Just before conferences, we completed our unit of study around division. Students explored shift patterns when dividing by decimal numbers. We then looked at multiplication of fractions which was a nice break from more complicated operations. Following multiplication of fractions, students were challenged with problem solving. By starting with addition and subtraction, students were asked to write situation and solution equations using variables. This introduction to algebra both intrigued and challenged them. Next, we worked backwards with students writing word problems to go along with equations. This is always a huge leap, especially in figuring out the language to go along with the numbers and operations. Students worked on multi-step word problems and discovered how tough it can be to determine what the stories are actually asking one to do mathematically. We will continue to solve one word problem daily for the rest of year, as well as working on PEMDAS, order of operations, and equations with parentheses. Once they show proficiency with working from the inside out and rewriting the expressions, we will do some work with coordinate planes and graphing ordered pairs. We will end the year with a look at geometry and measurement. These are usually mathematical concepts which students find enjoyable so it feels like a good way to wrap up the school year.
Diane and Lynn’s 5th Grade Math Classes:
We wrapped up our study of Engage NY Module 4, in which we focused on multiplication and division of fractions and decimal fractions. The module was lengthy, but we believe that the emphasis on modeling ultimately helps our students develop thorough understanding of these important concepts. We are well into Engage NY Module 5, which centers around using addition and multiplication strategies for finding area and volume. This has been a fun topic, as we’ve explored volume of structures using cubic centimeter blocks and the relationship among volume as “packing” (measured in cm3) vs. volume as “filling” (measured in mL). Students completed (or will soon complete) a creative project in which they construct a sculpture composed of right rectangular prisms that conforms to a set of dimensional requirements. Because LWW requires significant student effort during out-of-school hours, we have tried our best to ensure that daily math work can be completed during school hours. There may be occasional circumstances where math homework is required, though.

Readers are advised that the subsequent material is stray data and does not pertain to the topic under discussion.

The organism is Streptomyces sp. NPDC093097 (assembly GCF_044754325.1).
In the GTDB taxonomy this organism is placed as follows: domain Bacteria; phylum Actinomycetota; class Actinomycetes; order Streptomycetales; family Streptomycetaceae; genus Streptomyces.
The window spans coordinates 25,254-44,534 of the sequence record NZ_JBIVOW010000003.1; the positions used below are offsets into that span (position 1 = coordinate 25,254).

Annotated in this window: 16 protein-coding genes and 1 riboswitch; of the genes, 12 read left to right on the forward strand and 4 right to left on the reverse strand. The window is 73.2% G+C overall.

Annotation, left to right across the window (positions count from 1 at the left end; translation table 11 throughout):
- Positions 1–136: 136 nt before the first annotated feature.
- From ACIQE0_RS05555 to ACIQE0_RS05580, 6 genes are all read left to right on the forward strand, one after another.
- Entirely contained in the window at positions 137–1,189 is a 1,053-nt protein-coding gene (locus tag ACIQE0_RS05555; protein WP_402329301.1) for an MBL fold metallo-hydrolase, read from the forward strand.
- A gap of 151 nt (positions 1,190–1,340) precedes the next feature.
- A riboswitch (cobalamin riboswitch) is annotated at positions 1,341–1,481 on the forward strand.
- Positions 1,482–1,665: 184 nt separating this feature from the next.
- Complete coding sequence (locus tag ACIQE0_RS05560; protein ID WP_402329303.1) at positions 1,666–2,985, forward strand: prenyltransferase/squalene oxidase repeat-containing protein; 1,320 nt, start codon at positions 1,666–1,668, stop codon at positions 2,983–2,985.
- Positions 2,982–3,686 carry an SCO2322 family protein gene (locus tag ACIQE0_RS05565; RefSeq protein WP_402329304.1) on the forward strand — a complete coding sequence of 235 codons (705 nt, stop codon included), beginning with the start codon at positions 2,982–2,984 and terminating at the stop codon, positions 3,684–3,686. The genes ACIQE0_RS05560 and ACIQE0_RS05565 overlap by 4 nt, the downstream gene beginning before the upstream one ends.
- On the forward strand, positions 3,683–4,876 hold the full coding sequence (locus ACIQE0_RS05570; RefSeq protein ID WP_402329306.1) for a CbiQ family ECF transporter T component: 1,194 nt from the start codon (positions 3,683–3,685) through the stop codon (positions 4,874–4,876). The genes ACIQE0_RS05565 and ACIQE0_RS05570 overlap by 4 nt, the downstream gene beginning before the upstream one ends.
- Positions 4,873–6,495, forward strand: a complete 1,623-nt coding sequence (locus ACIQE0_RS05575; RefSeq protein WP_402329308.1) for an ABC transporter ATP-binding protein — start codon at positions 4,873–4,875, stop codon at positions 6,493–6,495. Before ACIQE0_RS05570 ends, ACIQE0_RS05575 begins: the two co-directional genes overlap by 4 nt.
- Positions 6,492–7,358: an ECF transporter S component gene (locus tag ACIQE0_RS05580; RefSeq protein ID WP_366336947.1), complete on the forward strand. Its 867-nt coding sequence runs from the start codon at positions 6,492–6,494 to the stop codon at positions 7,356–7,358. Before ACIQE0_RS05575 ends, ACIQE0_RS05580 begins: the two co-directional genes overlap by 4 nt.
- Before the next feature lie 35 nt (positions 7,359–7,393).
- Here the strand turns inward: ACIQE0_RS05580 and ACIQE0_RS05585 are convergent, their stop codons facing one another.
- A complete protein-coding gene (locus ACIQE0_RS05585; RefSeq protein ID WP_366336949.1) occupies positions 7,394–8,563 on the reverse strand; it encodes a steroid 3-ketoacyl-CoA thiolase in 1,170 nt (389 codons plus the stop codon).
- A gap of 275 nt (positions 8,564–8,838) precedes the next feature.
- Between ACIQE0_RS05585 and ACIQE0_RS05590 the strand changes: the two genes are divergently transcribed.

Lauren’s 6th grade math Class:
Lauren’s math students have begun a 6th grade study of the relationship between fractions, percentages and decimals. This practice involves lots of real world problem solving, and fluency work. Students are using benchmark fractions, percentages and decimals, as well as their knowledge of equivalence and ratios to move fluently between values and expressions. Students are working with partners or in small groups to discuss mathematical ideas and problem solve. A copy of our new skills and concepts can be found here.
Peter’s 6th grade math Class:
Students just completed their study of statistics and data analysis. learn different ways to collect, organize, display, and analyze data. “They used the process of data investigation by posing questions, collecting and analyzing data, and interpreting the data to answer questions. Students alse organized and represented data using tables, dot plots, line plots, bar graphs, histograms, and box-and-whisker plots. This week until the end of the year, your child will study some basic ideas of algebra and learn some ways to use those ideas to solve problems and make decisions. They will recognize situations in which variables are related in predictable ways. Finally, students will describe patterns of change in words, data tables, graphs, and equations.” (CMP3)